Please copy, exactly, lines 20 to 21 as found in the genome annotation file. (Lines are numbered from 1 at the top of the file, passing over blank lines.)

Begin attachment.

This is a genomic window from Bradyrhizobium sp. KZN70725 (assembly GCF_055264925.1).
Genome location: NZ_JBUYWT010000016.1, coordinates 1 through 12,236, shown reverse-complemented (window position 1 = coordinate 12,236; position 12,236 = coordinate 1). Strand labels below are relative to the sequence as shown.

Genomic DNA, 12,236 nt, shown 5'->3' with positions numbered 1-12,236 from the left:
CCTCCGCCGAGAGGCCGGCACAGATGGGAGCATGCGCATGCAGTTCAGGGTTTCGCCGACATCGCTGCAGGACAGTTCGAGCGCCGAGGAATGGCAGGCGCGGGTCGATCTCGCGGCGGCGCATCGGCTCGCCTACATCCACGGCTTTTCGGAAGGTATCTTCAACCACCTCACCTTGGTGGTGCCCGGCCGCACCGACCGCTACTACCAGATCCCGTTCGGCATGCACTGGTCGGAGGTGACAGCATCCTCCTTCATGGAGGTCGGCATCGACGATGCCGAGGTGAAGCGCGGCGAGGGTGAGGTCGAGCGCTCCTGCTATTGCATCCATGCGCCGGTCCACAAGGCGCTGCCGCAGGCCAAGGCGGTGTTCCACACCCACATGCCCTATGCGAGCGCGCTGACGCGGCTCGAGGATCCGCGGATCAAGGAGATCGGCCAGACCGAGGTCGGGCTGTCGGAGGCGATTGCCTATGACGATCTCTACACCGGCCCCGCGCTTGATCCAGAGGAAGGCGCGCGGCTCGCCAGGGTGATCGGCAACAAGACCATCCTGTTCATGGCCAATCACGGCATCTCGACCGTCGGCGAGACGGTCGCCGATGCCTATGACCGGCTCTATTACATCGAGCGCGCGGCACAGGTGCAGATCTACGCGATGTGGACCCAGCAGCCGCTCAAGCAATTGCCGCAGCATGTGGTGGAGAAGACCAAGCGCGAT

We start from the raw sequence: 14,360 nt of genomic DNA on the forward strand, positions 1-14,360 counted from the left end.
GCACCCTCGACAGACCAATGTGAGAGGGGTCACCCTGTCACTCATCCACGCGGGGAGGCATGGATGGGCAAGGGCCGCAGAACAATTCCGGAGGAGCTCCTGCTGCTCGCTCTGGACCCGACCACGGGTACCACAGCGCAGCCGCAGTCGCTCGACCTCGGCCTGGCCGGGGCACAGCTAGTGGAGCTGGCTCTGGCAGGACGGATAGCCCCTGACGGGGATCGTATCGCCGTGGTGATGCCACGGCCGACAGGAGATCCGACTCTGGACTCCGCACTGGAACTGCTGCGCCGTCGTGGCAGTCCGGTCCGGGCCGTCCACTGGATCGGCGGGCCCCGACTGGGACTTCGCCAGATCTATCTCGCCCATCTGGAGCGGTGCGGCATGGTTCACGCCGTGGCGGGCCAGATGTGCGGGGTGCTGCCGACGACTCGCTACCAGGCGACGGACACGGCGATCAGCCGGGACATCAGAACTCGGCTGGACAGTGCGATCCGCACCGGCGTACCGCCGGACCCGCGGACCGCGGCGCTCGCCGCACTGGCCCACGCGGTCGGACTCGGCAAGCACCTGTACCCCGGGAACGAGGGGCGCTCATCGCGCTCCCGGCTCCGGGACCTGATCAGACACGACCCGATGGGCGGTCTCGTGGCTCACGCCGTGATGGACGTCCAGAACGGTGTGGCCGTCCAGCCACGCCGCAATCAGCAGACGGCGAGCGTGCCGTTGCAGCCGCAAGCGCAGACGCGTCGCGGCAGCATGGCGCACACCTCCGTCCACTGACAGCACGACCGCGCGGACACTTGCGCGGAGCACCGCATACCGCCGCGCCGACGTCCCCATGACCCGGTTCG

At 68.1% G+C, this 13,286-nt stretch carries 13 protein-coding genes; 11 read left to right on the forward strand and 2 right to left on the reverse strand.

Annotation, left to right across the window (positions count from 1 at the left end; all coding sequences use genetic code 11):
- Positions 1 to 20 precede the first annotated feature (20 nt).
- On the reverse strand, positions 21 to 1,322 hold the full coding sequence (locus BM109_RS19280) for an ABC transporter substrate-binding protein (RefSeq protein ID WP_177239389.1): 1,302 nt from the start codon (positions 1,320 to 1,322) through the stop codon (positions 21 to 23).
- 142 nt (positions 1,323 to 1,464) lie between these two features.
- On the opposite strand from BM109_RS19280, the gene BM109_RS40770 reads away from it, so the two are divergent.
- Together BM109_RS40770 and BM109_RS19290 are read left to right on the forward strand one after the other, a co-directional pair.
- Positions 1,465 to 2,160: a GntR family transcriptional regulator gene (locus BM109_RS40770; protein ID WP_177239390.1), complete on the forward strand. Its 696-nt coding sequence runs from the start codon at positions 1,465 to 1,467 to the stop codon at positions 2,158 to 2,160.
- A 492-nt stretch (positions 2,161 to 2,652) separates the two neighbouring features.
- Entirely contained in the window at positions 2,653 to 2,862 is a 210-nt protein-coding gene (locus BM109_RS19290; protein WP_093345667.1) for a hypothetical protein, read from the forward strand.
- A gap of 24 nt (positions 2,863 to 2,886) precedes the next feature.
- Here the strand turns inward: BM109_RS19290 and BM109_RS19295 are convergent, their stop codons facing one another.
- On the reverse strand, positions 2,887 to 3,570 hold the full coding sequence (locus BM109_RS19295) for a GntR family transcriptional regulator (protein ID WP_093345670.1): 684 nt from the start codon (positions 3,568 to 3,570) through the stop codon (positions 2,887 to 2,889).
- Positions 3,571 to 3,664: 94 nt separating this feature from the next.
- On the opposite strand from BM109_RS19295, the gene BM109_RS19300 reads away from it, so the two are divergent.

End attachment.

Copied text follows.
- Positions 3,571 to 3,664: 94 nt separating this feature from the next.
- On the opposite strand from BM109_RS19295, the gene BM109_RS19300 reads away from it, so the two are divergent.